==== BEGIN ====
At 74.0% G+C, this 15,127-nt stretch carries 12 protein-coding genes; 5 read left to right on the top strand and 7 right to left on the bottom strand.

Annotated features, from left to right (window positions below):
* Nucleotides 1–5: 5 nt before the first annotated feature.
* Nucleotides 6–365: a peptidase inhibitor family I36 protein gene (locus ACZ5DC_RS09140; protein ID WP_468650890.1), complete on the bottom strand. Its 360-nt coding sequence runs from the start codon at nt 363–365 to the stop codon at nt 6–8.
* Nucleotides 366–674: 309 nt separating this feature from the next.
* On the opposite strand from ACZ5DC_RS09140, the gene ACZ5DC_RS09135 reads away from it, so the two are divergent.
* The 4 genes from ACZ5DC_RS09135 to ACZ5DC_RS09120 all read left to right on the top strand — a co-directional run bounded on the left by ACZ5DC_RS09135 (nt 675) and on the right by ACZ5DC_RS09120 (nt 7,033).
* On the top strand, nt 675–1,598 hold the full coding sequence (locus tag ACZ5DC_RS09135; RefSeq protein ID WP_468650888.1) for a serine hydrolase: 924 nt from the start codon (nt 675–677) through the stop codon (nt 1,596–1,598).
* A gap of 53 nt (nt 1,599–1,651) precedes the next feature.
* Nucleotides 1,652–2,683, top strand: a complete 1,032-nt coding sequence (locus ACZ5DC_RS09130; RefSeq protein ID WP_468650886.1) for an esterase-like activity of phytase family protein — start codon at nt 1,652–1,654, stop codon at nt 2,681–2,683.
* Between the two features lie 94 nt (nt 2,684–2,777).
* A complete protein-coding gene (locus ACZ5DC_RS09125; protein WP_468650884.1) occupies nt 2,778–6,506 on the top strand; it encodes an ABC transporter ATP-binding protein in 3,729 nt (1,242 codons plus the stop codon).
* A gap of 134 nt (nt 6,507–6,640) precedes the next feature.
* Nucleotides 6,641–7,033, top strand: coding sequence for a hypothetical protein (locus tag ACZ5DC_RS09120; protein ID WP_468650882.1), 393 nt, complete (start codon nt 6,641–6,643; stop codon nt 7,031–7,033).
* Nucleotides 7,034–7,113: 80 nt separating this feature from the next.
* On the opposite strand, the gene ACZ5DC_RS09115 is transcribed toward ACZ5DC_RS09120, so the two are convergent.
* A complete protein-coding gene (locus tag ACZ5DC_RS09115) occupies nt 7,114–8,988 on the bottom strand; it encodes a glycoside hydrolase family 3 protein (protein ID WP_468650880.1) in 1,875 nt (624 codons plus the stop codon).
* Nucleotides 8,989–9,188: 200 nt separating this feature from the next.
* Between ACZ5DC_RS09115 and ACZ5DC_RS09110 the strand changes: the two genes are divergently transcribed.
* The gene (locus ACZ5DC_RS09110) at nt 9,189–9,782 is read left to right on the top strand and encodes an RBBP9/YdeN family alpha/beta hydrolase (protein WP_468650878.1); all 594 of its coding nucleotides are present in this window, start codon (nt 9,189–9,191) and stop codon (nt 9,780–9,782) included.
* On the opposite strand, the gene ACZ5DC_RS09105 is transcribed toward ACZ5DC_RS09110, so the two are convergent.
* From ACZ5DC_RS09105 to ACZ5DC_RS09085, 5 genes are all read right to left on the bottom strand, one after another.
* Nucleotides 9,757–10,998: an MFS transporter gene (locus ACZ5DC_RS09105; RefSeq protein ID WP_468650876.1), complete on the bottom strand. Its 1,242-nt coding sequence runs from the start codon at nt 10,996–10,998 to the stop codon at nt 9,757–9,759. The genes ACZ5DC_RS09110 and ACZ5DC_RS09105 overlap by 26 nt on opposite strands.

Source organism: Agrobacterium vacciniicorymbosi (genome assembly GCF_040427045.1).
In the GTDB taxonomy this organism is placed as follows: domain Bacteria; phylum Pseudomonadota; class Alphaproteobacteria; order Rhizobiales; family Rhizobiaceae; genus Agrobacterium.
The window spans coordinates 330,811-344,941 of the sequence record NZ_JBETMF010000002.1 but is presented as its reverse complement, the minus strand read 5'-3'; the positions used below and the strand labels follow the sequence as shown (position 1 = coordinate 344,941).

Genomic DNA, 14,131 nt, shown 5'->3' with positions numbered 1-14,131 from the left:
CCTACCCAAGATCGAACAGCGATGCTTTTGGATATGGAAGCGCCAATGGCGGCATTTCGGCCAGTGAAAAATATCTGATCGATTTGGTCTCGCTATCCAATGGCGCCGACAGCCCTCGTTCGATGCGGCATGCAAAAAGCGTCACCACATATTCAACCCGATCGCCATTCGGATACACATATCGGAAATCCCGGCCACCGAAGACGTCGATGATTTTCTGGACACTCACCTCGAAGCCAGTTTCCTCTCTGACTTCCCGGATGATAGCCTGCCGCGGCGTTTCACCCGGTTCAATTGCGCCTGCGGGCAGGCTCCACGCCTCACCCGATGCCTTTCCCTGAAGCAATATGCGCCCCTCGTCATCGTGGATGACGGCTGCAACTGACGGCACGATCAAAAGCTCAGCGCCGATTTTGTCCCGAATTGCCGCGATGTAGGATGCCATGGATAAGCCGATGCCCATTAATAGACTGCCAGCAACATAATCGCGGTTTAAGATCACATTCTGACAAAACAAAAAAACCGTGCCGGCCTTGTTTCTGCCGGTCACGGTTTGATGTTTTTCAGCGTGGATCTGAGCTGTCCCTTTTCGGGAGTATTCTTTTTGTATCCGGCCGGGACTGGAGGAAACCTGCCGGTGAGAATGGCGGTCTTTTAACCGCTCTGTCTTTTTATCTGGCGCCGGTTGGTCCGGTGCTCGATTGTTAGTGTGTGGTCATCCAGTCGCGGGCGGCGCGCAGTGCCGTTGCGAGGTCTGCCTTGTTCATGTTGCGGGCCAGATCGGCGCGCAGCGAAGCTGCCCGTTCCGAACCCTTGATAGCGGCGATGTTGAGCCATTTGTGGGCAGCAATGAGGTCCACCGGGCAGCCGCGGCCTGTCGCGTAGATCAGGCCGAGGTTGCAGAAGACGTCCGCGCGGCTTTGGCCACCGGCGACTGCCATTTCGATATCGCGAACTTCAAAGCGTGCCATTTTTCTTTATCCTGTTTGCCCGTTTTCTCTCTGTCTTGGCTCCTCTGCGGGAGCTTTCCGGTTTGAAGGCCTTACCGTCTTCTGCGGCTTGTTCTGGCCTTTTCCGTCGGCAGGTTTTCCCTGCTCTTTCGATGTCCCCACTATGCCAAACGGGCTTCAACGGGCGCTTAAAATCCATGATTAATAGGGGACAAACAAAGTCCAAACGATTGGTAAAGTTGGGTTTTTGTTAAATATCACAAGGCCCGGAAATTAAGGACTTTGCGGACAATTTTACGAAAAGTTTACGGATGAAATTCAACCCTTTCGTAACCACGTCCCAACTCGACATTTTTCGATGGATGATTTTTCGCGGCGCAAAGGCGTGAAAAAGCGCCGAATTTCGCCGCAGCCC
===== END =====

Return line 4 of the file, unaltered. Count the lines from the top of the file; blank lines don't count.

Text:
* Nucleotides 6–365: a peptidase inhibitor family I36 protein gene (locus ACZ5DC_RS09140; protein ID WP_468650890.1), complete on the bottom strand. Its 360-nt coding sequence runs from the start codon at nt 363–365 to the stop codon at nt 6–8.